“Mom... why did you marry?”
Clearing her throat, Flurry went on, “I mean, why did you marry Dad? Why did you marry anypony when you know they’ll... I mean...”
Her voice trailed off into silence.
For a moment, when her mother had stood, Flurry Heart had been afraid that she’d hurt her. As difficult as it was to ask, she could only imagine how hard it would be to answer such a question.
But Cadence had only crossed to where she’d sat so anxiously and gathered her into her arms, holding her close.
“Oh, sweet heart,” she’d said. “Is this what’s been bothering you?”
Returning the embrace, Flurry had nodded.
“It’s just... he’s always hurting, now,” she’d whispered into her mother’s mane. “Every morning when he wakes up, every day when the weather changes. I know you and Sunburst try to help with potions and stuff, but, I mean, you had to know that someday...”
“Yes. I was young when we married, but I knew.”
They had parted then, Cadence considering her daughter with a sad smile, gently moving her mane away from her eyes.
“I married your father for the only reason to marry anypony, my dear,” the elder immortal had said. “I married him for love.”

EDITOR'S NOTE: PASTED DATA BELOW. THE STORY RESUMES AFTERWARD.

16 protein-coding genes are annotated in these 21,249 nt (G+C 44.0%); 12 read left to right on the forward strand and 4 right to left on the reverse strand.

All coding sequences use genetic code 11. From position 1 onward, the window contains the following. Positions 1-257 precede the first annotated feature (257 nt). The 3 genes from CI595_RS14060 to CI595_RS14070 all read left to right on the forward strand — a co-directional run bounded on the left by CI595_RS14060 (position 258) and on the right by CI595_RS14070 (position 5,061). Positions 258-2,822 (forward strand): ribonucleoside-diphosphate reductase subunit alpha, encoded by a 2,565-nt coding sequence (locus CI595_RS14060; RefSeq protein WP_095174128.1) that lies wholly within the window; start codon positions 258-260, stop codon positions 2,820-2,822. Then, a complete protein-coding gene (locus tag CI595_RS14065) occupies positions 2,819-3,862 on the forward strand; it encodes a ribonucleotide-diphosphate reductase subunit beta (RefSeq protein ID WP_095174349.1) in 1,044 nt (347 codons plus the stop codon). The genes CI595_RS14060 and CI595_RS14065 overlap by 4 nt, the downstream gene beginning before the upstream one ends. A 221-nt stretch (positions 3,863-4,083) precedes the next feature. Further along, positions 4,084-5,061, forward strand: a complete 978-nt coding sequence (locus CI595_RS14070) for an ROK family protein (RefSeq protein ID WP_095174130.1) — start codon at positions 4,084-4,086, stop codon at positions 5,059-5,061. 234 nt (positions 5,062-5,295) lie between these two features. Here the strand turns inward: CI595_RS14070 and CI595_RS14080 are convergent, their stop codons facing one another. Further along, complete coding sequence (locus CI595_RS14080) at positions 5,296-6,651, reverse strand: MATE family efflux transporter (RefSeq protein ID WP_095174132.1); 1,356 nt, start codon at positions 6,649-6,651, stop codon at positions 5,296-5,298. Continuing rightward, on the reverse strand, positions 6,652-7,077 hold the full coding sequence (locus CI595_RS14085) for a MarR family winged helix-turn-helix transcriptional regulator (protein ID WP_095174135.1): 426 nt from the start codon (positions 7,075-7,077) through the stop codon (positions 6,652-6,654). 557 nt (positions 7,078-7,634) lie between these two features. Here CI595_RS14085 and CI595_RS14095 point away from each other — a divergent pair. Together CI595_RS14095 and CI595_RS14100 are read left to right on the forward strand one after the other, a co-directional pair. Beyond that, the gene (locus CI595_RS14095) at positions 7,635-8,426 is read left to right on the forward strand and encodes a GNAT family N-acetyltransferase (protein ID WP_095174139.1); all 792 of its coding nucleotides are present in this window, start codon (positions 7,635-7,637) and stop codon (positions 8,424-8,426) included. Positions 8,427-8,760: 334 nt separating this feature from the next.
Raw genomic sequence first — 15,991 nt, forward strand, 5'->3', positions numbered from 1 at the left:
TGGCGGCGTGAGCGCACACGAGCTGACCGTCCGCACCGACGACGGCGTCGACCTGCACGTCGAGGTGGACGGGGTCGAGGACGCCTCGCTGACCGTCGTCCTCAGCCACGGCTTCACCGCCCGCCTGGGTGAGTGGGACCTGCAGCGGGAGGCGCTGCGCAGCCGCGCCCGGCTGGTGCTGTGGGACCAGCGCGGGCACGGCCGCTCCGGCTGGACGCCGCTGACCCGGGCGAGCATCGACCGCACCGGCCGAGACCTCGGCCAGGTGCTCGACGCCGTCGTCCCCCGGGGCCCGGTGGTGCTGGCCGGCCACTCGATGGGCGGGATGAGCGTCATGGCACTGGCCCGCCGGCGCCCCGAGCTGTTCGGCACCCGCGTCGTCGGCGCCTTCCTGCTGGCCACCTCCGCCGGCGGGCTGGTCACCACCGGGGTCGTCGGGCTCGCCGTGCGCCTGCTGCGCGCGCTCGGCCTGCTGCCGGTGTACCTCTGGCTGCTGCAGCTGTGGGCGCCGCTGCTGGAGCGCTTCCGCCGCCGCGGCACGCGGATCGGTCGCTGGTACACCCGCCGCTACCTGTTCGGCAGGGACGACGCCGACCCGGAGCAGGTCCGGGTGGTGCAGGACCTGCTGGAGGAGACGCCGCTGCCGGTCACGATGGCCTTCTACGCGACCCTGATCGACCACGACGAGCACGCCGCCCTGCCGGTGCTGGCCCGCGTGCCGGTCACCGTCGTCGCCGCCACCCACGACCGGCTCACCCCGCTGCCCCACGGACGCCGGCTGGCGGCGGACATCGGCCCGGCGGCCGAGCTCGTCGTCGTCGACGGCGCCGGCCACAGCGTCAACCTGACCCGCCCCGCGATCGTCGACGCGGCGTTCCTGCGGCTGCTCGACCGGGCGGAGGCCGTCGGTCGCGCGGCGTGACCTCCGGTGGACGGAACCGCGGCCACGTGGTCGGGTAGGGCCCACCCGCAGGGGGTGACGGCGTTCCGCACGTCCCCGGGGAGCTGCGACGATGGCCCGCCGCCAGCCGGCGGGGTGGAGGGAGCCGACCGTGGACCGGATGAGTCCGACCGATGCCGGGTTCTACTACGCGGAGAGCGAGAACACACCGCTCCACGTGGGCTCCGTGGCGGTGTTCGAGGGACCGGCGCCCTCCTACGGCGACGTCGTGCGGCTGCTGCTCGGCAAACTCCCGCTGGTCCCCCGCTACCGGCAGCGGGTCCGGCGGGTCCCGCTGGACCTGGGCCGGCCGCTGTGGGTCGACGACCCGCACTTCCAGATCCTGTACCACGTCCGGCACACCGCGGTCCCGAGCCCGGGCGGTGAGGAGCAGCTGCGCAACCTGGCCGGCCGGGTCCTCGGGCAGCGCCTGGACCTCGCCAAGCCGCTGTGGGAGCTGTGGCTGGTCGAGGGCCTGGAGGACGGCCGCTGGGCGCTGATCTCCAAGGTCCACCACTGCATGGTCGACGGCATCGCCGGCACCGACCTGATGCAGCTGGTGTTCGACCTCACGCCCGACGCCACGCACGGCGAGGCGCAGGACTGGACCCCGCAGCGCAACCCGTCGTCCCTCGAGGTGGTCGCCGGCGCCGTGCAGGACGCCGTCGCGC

At length, Shining Armor had returned, and time had continued to roll past. The prince had only been in his thirties, but his pain continued to be near-constant, a lifetime of fighting and strain having taken its toll on his mortal form. Flurry had watched her mother’s heart break again and again with each new difficulty he’d faced over the next year. And as she had, the young princess had taken a silent vow.
Never. Never would she bind her life to a pony she would outlive.
Then, suddenly, unexpectedly, Shining Armor had died. And even as she’d held her mother through heart-wrenching sobs, even as the snow had begun to fall on her father’s tomb, Flurry had sworn anew. Never would she put herself through such heartbreak.